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Powerful update for Jaguar’s flagship XJ

Published 17 June 2015

Jaguar has given the XJ its first major update since it launched in 2010 – and a very powerful one at that, in more ways than one.

Not only has the big-selling diesel V6 version received a significant power and torque hike, from 275PS with 600Nm to 300PS with 700Nm, but the stereo now has an ear-rattling 1300 Watts pumped through 26 speakers.

On sale from autumn this year and priced from £58,690 (another big hike – the starting price was previously £56,870), the new XJ features such status-enhancing equipment as Wi-Fi Hotspot technology plus a much-improved touchscreen and navigation unit that's both more intuitive and - here comes that word again - powerful than before. It's fully iPhone and Android compatible. Android being a type of non-iPhone phone, apparently. 

Two brand new specifications are available, too: Autobiography, taking inspiration from the flagship Range Rover, plus R-Sport. 

Visually not much has changed, with Jaguar choosing not to tinker with a limo that remains both classy and distinctive five years after its launch. However, much work has gone into making the overall ownership experience a much more favourable one. The power hike of the diesel, for example, comes alongside a six percent reduction in CO2 emissions, now pegged at 149g/km, and reduced consumption – now a claimed 49.6mpg.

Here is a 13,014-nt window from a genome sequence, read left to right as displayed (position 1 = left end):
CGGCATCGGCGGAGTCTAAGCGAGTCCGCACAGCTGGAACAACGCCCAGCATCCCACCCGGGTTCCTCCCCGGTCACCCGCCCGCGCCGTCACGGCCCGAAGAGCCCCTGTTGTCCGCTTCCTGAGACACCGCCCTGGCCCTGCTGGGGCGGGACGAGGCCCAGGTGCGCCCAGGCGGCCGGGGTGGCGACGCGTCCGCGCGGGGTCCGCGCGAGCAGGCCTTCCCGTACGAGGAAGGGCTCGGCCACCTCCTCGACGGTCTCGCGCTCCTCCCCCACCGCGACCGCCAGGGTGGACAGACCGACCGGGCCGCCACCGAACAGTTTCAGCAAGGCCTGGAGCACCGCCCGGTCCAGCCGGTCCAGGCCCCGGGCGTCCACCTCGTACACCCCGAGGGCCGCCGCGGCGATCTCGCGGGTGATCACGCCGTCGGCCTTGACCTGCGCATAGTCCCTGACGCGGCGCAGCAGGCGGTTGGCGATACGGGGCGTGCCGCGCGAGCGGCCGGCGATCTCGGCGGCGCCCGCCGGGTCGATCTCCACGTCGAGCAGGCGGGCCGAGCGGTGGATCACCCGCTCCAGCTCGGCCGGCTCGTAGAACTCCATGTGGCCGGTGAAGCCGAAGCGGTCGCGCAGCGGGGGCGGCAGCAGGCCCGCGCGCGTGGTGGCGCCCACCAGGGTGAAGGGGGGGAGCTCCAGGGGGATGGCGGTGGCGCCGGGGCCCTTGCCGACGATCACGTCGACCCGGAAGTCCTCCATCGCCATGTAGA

RP-Jaguar -XJ-Portfolio -006v3

At the upper (and far rarer) end of the engine range is a 3.0-litre V6 supercharged petrol with 340PS, a 5.0-litre V8 supercharged with 510PS along with a 550PS version of the same unit, the latter powering the super-sporty XJR model, a snip at £92,405 – though not as expensive as the long wheelbase Autobiography edition, which gets the lesser V8 but costs exactly £100,000.

The quickest XJ, the XJR, hits 62mph in 4.6 seconds and tops out at a limited 174mph, putting out 264g/km CO2 and returning 25.5mpg. Hence the relative lack of sales.

At the more common end of the XJ market, where diesel is king, there are five trim levels available: Luxury, Premium Luxury, Portfolio, R-Sport and Autobiography. The last of those with a long wheelbase is £80,250, whereas the most expensive short wheelbase diesel you can have is an R-Sport, at £71,625.

Every version of the XJ has had its steering system fettled, with a new electric power-assisted setup improving feel and responsiveness, says Jaguar, while lowering consumption. A clever new bit of driver-assistance tech called All Surface Progress Control manages the throttle and ESP on snowy ground, leaving the driver just to steer.

Full-LED headlights are now standard, and although Jaguar is yet to announce the entire specification, the company says that there’s been a general bump upwards across the range, with the outgoing Portfolio trim now serving as the Premium Luxury level.

We can be sure, however, that a full leather interior, climate control, an automatic gearbox and range of safety systems including lane-keeping tech are standard, and the XJ will now virtually self-park, too. 

The Autobiography model comes with 20-inch wheels, quilted leather seats and two individual rear reclining chairs, each parked in front of a 10.2-inch HD screen. R-Sport trim, meanwhile, includes front sports seats, piano black or carbon fibre trim, and an exterior body kit including a gloss black mesh grille. 

Click here to read our review of the Jaguar XJ

Jaguar XKR (2)


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